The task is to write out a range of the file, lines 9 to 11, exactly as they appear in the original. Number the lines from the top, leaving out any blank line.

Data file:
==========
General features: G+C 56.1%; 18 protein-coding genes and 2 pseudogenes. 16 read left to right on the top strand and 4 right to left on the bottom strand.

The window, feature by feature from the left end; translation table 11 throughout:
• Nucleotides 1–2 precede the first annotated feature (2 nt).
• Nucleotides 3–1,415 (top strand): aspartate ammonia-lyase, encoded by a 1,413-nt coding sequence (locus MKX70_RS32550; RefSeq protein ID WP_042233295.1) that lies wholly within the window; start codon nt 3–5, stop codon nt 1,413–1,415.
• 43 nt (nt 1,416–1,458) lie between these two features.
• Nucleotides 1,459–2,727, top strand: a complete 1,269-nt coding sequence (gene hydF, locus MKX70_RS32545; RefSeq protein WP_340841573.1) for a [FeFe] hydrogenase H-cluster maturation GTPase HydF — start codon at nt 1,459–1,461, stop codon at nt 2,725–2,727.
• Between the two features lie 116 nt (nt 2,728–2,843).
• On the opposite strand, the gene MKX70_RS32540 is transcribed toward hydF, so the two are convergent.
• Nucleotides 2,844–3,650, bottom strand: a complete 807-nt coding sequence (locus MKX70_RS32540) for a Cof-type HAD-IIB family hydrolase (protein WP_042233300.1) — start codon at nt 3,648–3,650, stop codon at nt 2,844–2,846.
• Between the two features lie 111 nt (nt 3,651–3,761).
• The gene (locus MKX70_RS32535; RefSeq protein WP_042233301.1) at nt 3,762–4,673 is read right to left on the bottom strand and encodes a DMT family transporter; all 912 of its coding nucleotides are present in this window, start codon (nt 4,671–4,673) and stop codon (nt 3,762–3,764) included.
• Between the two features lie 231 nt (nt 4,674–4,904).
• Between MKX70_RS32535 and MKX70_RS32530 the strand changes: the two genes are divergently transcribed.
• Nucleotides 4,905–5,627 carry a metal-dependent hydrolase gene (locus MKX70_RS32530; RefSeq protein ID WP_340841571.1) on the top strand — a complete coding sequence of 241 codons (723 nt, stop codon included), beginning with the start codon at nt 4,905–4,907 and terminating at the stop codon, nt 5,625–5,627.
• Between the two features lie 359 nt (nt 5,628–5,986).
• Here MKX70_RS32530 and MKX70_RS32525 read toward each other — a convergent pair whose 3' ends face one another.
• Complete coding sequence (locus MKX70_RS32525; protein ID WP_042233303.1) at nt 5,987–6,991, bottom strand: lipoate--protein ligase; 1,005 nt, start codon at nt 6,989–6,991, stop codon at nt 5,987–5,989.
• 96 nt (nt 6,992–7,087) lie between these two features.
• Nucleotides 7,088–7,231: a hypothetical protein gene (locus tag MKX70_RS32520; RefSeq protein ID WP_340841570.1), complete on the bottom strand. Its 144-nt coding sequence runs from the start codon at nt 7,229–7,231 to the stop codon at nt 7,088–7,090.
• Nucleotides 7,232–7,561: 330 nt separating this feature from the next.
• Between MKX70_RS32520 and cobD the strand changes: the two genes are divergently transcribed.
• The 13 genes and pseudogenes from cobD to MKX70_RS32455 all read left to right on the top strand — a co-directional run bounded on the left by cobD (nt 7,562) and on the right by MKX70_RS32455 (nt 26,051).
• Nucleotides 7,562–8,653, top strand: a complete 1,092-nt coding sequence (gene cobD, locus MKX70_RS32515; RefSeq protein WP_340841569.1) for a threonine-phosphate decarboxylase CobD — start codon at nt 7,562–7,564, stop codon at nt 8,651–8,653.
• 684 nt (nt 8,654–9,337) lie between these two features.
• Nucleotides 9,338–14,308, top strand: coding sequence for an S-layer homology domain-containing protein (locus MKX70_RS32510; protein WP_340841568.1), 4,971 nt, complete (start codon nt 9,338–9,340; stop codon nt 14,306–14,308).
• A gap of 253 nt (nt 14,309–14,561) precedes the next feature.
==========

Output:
• Nucleotides 2,844–3,650, bottom strand: a complete 807-nt coding sequence (locus MKX70_RS32540) for a Cof-type HAD-IIB family hydrolase (protein WP_042233300.1) — start codon at nt 3,648–3,650, stop codon at nt 2,844–2,846.
• Between the two features lie 111 nt (nt 3,651–3,761).
• The gene (locus MKX70_RS32535; RefSeq protein WP_042233301.1) at nt 3,762–4,673 is read right to left on the bottom strand and encodes a DMT family transporter; all 912 of its coding nucleotides are present in this window, start codon (nt 4,671–4,673) and stop codon (nt 3,762–3,764) included.